Dubito ergo sum: exploring AI ethics

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We paraphrase Descartes’ famous dictum in the area of AI ethics where the “I doubt and therefore I am” is suggested as a necessary aspect of morality. Therefore AI, which cannot doubt itself, cannot possess moral agency. Of course, this is not the end of the story. We explore various aspects of the human mind that substantially differ from AI, which includes the sensory grounding of our knowing, the act of understanding, and the significance of being able to doubt ourselves. The foundation of our argument is the discipline of ethics, one of the oldest and largest knowledge projects of human history, yet, we seem only to be beginning to get a grasp of it. After a couple of thousand years of studying the ethics of humans, we (humans) arrived at a point where moral psychology suggests that our moral decisions are intuitive, and all the models from ethics become relevant only when we explain ourselves. This recognition has a major impact on what and how we can do regarding AI ethics. We do not offer a solution, we explore some ideas and leave the problem open, but we hope somewhat better understood than before our study.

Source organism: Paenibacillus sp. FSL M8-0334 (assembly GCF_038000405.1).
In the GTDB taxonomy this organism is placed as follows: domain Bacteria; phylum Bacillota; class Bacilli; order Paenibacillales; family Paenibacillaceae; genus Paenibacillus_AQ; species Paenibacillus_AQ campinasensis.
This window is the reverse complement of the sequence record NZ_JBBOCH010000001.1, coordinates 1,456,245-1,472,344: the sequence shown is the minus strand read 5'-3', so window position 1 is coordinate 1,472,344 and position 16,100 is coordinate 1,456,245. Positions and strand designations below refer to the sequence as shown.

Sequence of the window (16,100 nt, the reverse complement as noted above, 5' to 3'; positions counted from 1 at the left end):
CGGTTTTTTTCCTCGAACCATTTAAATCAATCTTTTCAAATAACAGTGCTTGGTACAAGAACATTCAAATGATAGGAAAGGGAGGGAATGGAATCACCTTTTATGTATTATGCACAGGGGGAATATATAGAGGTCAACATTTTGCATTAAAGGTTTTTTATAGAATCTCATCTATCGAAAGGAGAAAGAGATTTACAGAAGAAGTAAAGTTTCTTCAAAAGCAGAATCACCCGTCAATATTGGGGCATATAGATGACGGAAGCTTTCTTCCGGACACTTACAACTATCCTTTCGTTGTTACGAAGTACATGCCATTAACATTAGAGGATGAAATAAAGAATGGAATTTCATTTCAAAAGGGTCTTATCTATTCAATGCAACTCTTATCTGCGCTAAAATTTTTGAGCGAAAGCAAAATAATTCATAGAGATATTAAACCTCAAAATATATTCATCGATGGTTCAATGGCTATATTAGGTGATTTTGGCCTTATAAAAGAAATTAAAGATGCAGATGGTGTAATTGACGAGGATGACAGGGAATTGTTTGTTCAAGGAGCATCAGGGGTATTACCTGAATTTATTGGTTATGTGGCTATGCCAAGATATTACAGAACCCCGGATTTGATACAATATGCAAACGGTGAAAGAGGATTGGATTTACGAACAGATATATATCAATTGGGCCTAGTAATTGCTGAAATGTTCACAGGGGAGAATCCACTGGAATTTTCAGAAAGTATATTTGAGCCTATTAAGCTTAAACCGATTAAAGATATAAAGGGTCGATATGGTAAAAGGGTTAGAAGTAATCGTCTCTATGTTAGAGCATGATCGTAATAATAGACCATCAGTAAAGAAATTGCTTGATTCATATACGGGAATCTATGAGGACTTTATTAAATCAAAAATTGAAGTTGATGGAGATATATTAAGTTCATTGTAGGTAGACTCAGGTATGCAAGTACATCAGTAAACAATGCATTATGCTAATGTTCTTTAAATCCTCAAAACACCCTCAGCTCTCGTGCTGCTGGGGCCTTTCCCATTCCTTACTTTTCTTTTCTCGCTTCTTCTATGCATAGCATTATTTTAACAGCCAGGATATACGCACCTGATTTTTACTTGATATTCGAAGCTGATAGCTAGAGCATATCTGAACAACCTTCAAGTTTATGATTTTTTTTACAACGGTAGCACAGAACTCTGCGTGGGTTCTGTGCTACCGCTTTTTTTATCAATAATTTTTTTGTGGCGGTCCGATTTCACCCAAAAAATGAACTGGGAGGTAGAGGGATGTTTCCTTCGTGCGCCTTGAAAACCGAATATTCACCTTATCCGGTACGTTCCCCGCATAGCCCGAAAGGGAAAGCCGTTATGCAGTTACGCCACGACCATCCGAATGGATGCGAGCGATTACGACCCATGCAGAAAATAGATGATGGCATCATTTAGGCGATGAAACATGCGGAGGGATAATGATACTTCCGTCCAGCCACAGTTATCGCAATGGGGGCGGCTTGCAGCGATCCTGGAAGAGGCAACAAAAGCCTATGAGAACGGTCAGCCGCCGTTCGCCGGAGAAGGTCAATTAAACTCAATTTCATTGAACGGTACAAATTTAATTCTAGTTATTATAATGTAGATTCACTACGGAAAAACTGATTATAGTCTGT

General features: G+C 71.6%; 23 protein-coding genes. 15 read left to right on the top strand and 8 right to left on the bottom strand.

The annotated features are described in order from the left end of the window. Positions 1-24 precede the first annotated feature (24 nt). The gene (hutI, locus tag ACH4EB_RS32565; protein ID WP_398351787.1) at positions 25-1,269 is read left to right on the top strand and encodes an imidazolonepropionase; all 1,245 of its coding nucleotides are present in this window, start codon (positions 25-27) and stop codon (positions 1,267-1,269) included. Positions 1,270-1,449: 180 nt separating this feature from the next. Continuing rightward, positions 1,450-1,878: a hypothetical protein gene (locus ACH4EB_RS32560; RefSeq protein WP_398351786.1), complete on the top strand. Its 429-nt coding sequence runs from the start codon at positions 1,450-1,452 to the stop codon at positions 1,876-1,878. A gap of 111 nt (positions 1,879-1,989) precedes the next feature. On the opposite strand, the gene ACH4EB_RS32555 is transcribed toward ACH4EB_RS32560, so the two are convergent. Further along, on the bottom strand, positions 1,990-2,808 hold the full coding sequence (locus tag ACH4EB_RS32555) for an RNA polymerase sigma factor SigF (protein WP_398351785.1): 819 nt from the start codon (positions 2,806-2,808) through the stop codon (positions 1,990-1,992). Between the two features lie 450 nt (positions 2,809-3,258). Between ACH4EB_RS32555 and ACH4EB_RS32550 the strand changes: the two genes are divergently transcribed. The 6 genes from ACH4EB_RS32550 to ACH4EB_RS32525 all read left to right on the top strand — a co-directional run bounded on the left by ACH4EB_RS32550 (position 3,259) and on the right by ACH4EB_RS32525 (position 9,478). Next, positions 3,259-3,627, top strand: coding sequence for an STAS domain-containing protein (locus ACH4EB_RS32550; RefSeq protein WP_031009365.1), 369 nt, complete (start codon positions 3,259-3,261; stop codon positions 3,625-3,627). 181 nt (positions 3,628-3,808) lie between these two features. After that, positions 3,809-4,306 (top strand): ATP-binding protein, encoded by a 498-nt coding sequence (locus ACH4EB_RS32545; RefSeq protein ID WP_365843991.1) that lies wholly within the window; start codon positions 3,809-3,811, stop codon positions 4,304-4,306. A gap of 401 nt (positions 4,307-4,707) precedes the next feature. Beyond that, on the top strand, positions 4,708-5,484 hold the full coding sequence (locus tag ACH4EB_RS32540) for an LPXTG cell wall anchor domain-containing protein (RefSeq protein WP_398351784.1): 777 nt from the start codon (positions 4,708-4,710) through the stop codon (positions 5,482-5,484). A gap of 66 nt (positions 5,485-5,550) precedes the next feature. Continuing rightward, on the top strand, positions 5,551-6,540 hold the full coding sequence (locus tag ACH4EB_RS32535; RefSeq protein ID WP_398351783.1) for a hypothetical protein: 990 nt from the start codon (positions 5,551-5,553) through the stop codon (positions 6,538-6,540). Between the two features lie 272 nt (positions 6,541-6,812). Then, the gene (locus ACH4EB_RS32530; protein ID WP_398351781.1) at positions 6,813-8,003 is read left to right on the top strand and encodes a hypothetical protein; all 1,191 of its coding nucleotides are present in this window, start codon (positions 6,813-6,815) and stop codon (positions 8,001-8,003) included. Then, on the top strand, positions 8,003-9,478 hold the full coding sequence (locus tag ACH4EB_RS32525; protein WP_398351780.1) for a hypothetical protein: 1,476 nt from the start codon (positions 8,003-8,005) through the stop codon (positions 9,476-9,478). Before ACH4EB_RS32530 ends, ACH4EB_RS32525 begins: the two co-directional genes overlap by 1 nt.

Original languageEnglish
Number of pages10
Publication statusPublished - 6 Jan 2024
EventHawaii International Conference on System Sciences (HICSS): HICSS 2024 - Hilton Hawaiian Village Waikiki Beach Resort, Honolulu, United States
Duration: 3 Jan 20246 Jan 2024


ConferenceHawaii International Conference on System Sciences (HICSS)
Abbreviated titleHICSS-57
Country/TerritoryUnited States
Internet address


  • artificial Intelligence
  • ethics
  • AI ethics


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